Kobe Bryant. Steve Nash. Stephen Curry. James Harden. Chris Paul. The player comparisons to D'Angelo Russell seemed to always have a new All-Star guard to measure him against. It's understandable that after the Los Angeles Lakers' worst finish in franchise history, fans and pundits are feverishly trying to envision which NBA star the team's highly touted second-overall pick will morph into. When asked how he deals with the infinite contrasts to Hall of Fame caliber guards, Russell was decisive about wanting to carve his own identity.
"I'm not those guys. They made their own stamp in this league," Russell responded during his media day interview with Time Warner Cable SportsNet's Chris McGee and James Worthy. "I'm honored just to get compared to those guys, honestly. To make my own stamp, the sooner the better."
For all of D'Angelo's gifts, his unwavering confidence and patience might be most important. It requires a special type of maturity to believe in your talent's ability to develop on its own timeline and into its own unique form. It's this steady self assurance that can pave the way for Russell to leave his own mark on the league.
This isn't the first time Russell has exhibited this brand of innate confidence either. Russell spent half the time in the run up to the 2015 NBA Draft reminding any media member who would listen that he felt he was the best player in the draft. When asked if he really believed in that self-assessment he responded, "It's not even a question." And why shouldn't Russell exude this level of confidence? His production at Ohio State wasn't just good last season, but historically elite across several years of players in the Big Ten and the NCAA.
Russell's 3.3 projected-WARP (Wins Above Replacement Player) rating was the highest among any draft prospect from the 2015 NBA draft, according to ESPN's Kevin Pelton. More importantly, he was incredibly efficient despite an equally high usage rate. Russell's 26.6 PER ranked third in the Big Ten last season as did his 30.2 percent usage rate.
He made the most three-point field goals in the Big Ten last season while also putting up the second-highest three-point percentage in the conference at 41.1 percent. D'Angelo also had the best defensive rebound rate of any college point guard at 15.4 percent, and the fifth-highest win share rating in the Big Ten. In short, the data heads of the basketball community loved Russell heading into the draft. His measurables and physical stature are equally impressive against the competition. Russell's in game height stands at 6'5, ideal for a combo guard, and his 6'9.75 wingspan is the 12th-longest of any point guard measured at the combine dating back to 2000.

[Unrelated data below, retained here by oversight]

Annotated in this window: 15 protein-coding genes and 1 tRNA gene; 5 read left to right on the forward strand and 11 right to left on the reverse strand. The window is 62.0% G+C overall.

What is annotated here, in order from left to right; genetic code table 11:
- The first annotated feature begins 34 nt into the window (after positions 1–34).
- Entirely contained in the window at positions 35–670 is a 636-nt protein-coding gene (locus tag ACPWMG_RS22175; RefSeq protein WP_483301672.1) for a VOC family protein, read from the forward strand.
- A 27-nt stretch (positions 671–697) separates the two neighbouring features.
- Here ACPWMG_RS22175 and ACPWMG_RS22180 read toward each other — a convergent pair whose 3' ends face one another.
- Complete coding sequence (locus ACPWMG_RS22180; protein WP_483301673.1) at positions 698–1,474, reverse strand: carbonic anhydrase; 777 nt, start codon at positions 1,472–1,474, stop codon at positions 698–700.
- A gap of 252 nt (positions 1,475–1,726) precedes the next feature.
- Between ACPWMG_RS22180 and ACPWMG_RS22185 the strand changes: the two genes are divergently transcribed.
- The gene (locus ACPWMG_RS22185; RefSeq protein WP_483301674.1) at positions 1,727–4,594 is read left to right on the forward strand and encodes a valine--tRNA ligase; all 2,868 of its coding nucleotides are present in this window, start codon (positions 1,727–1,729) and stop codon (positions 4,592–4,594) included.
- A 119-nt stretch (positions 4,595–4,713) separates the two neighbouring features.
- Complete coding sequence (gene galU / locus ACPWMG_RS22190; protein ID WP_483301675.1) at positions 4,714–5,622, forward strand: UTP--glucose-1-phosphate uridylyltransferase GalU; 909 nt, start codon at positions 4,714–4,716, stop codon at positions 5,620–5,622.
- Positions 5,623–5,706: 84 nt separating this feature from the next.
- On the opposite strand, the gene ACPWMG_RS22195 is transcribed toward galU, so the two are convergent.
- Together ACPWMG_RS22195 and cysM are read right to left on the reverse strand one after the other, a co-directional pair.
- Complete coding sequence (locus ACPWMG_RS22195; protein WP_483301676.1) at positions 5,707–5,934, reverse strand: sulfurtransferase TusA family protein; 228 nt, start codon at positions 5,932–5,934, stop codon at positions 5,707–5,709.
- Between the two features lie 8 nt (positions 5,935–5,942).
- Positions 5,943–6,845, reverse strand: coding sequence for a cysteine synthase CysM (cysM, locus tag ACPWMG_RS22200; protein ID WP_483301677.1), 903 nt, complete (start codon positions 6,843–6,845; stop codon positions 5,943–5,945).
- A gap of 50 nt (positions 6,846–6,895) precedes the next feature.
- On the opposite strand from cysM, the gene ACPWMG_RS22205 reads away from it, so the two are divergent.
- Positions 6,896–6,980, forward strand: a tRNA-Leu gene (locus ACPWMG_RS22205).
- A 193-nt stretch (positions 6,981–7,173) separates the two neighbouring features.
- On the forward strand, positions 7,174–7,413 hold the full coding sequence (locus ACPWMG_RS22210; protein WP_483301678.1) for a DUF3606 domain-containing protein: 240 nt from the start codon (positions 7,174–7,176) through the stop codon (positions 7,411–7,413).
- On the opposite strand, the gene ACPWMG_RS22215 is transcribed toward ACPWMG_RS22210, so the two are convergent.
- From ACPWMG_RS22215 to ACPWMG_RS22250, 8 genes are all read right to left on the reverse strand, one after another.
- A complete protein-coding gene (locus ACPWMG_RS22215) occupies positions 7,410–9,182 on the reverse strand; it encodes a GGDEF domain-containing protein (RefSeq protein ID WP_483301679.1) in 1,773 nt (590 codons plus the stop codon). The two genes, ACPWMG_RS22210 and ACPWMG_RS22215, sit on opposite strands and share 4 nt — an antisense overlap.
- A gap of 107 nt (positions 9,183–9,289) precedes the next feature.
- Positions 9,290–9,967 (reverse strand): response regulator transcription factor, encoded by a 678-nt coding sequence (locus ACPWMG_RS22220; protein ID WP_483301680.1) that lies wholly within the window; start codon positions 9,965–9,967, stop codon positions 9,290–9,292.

The Lakers' blue chip prospect is immensely talented and has the physical profile needed to dominate. Beyond the data and the measurements, his tenure at Ohio State memorably produced Stephen Curry-like viral content showcasing his dynamic playmaking ability. His ball handling put overzealous defenders on all fours during the NCAA Tournament, his passing found teammates from impossible angles, and his shot was pristine from distance.
Russell will have an immense network of support to help nurture his burgeoning talent going into his maiden NBA season. To Russell's credit, he's been doing his part to become a sponge soaking in knowledge, even asking for his locker to be next to Kobe's. "I don't know how much longer he's going to be around," Russell said when he explained his decision. "To have the opportunity to pick his brain a little bit every day, I don't have to make it weird by walking to his locker. I'll just look to my right and there he is."
Osmosis alone won't make D'Angelo actualize his enormous potential, though. He also needs the collective patience of the Lakers' front office, coaching staff, and city of Los Angeles itself. Yes, Russell did set the world ablaze at Ohio State, but it's worth remembering that he got off to a slow start. He looked out of sync at the beginning of the season, similar to some of his troubled outings at Las Vegas Summer League. Russell is keenly aware that it will be a process adapting to totally new teammates, new offensive and defensive schemes, a new professional league, and a new city.
"It's a balance. I always have trouble figuring it out early, but as the season progresses I kind of figure it out. In college, being a combo guard it's tough knowing when to get guys involved and knowing when to score," Russell said. "As the season went along I started to figure it out, and at this level I feel like it's going to be the same."
While the Lakers fan base is eager to return to glory, it will have to steel itself for some bumps along the road. Russell will have some games where he simply plays poorly. He's prepared for the lows and it will be important to accept those rough patches as teachable moments for the budding star. The opportunity to fail and grow from those experiences will be vital in his development.
He has the intrinsic confidence and tools needed to excel at the next level. Maximizing his potential will require support from teammates, patience, and the space to allow Russell to grow into his own. Those observing Russell's performance and eager to watch him develop shouldn't pigeonhole his game within the frameworks of existing or past superstars in the NBA. He is a player of many talents and achievements that wants to create his own identity within the league.
D'Angelo Russell won't end up being Harden, Curry, CP3, or Kobe. That's OK, and that's how it should be. He's his own player with his own style, with weaknesses and strengths that will define his game. Given patience to develop through what are sure to be some initial growing pains, the Lakers may have a star on their hands unlike any we've seen before.